This month on #Architalks the topic is "First Project". The question that I have been wrestling with while thinking about the topic is how do you define "first"?

Is it the first building that I worked on when I finished college? For me, this was a high school remodel. This was a complicated project. It was an existing school that the gym, auditorium, and a couple of other spaces were being kept while the rest of the school was completely re-built. And all of this had to be done while the existing high school was still functioning on site. Coming straight from the “theoretical” world of architecture school this was a serious eye opener. My job was wall sections.


Or is my first project the first project that I stamped as a licensed architect? This was just a small restaurant remodel. The project was pretty limited and yet still my hand was shaking like crazy when I was actually stamping the drawings.

Am I going in the wrong direction? Was my first project earlier than this? Was "my first" the first thing I touched in an actual architecture firm? My first exposure to working in an architecture firm was doing renderings of small coffee shops for a small firm in Moscow, ID. At that firm, I moved on to also do my first “real” architecture work.


Do I need to be looking further in the past? Is my first project the first project I designed in Architecture school? In my case, it was a pigeon coop designed “in the spirit” of Robert Venturi. Looking back on this project it is strange to call it my “first project”.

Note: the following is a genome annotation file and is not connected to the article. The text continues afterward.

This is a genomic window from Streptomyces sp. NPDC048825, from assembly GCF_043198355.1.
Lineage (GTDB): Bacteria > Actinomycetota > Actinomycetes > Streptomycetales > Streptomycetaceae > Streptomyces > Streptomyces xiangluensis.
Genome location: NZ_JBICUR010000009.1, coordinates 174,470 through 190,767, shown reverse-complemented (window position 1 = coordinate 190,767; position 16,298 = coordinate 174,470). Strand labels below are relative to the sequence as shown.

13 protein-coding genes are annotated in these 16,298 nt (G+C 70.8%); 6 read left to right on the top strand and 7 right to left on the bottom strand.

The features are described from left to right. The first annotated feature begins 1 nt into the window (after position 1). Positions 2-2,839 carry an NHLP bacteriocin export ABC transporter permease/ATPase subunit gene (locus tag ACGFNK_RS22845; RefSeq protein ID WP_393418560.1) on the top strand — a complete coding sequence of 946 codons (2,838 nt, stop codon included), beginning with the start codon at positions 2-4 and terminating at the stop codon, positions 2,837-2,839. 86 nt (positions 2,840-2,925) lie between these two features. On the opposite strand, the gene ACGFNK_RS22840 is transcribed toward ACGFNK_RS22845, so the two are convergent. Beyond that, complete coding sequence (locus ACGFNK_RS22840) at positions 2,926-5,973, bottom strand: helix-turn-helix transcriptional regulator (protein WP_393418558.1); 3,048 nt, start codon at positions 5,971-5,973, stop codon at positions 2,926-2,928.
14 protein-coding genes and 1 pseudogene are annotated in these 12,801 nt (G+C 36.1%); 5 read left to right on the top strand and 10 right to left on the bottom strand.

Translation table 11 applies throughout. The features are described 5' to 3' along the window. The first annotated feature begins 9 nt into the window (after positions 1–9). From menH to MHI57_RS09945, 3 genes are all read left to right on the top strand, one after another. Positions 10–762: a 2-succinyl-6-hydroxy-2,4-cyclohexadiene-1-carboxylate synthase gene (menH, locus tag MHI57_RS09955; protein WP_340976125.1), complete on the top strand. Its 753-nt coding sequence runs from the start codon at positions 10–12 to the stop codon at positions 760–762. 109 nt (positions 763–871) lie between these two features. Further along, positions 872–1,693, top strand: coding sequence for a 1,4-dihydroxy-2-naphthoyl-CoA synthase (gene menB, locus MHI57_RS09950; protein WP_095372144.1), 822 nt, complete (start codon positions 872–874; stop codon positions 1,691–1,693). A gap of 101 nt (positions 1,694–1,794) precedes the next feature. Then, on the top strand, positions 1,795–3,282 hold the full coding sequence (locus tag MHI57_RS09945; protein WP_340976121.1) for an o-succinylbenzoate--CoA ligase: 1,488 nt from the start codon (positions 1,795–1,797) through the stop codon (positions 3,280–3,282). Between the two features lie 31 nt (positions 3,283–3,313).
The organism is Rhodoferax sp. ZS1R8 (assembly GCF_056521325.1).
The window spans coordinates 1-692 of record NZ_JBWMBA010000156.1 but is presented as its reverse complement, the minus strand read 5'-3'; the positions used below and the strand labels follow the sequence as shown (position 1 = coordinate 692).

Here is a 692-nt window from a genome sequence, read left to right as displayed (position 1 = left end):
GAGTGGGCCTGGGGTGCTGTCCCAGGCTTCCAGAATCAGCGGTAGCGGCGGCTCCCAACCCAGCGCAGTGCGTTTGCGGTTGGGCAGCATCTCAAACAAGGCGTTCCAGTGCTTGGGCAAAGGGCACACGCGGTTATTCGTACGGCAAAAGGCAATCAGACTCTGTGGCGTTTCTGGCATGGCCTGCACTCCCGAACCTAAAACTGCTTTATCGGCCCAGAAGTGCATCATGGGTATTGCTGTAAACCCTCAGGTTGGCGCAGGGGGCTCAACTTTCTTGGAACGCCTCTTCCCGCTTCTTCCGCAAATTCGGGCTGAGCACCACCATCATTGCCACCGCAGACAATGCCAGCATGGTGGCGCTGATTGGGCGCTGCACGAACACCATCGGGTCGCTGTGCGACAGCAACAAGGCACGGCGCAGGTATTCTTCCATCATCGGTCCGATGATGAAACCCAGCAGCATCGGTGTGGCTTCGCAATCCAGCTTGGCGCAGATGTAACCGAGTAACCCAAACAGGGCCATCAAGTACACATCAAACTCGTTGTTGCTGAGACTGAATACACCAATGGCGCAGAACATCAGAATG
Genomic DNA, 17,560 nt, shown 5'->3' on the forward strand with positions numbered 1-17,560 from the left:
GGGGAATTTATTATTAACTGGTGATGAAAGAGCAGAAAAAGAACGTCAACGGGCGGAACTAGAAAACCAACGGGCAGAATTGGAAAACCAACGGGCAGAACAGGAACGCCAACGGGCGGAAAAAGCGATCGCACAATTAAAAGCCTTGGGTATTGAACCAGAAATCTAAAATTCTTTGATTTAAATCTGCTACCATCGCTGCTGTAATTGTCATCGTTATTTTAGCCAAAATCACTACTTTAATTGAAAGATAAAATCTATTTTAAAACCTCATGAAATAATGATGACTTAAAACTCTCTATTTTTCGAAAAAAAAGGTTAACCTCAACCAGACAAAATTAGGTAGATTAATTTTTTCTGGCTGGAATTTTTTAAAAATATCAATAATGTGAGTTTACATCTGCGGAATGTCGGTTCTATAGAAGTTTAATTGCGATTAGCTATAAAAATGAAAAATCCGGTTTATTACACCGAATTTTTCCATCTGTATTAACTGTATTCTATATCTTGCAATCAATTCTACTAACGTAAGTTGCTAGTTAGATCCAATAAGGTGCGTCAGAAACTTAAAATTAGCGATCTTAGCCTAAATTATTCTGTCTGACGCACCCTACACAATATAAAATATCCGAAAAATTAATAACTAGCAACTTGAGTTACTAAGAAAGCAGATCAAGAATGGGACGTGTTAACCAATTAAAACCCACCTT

HMMM…. How to define first? That is a hard question. Every project has its firsts. At the start of each project I have the benefit of beginning with more knowledge than last time, but I also begin each project trying to find out what I DON'T KNOW.

Ahhh... I have got it. I think my “first project” should be defined as where I learned the big lessons about architecture (and life). So my first project is officially….

dah dah da dun….

Working on a Cattle Ranch. A little unorthodox, but let me try to explain.

smells like cows

It was the greatest project possible for a teenage cowboy that mostly just wanted to be outside (read NOT IN SCHOOL). There were many, many lesson learned there that have stuck with me through until today. There are some great lessons that can be learned from working with cows.  Here are a couple of the major lessons that still guide my work.

The differences between working with cows and sheep are pretty significant. With sheep, you can just “lock horns” pick up an ewe and move her. I don’t know if you have every tried to lock horns with a full grown cow, but I am here to tell you the cow will win. With cows, IT TAKES A CAREFUL DANCE. Each of you testing your ideas and trying things until you get to the final decision. I find this to be true on every architectural project I have worked on, all of the many factors need to touch each other in just the right way until there is a beautiful rhythm.

dancing with cows

Another important lesson is that IT IS BETTER TO LISTEN THAN TALK. There were so many people on the ranch that knew more than I ever will. For the most part, all I had to do was keep my mouth shut and I would learn a lot. This is definitely true today. Every client that I have worked with knows more about their needs than I do, so if I can just listen I will know more about how to help make their project great.